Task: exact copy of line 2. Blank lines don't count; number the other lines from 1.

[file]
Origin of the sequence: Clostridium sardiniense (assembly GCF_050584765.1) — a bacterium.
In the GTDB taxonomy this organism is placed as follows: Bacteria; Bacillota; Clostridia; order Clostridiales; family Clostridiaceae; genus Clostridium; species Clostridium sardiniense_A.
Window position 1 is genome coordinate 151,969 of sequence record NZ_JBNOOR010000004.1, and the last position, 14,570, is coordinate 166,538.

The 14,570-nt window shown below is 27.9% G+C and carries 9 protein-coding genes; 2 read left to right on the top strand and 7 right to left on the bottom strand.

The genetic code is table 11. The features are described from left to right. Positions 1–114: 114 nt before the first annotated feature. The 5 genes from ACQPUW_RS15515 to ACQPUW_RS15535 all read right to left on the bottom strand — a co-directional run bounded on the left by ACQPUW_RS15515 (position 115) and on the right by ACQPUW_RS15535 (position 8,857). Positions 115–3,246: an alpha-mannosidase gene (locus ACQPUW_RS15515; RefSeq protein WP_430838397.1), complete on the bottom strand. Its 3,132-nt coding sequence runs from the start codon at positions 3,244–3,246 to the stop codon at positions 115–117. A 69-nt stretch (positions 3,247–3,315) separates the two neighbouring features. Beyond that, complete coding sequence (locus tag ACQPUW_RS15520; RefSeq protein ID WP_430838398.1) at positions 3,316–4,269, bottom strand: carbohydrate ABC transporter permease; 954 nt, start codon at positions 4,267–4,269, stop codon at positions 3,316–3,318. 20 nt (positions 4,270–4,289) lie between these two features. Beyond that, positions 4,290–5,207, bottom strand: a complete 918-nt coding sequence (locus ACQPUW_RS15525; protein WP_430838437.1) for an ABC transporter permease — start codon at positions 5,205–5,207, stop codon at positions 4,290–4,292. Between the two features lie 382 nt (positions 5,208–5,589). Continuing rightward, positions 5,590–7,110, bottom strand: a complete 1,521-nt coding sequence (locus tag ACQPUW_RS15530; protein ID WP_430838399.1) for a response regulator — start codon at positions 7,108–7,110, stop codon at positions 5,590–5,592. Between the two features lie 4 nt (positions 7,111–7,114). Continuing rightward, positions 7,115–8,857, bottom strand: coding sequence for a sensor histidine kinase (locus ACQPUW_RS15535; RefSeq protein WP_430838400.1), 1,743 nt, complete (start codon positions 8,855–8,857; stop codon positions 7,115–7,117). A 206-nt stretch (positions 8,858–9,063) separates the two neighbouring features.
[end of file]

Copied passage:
In the GTDB taxonomy this organism is placed as follows: Bacteria; Bacillota; Clostridia; order Clostridiales; family Clostridiaceae; genus Clostridium; species Clostridium sardiniense_A.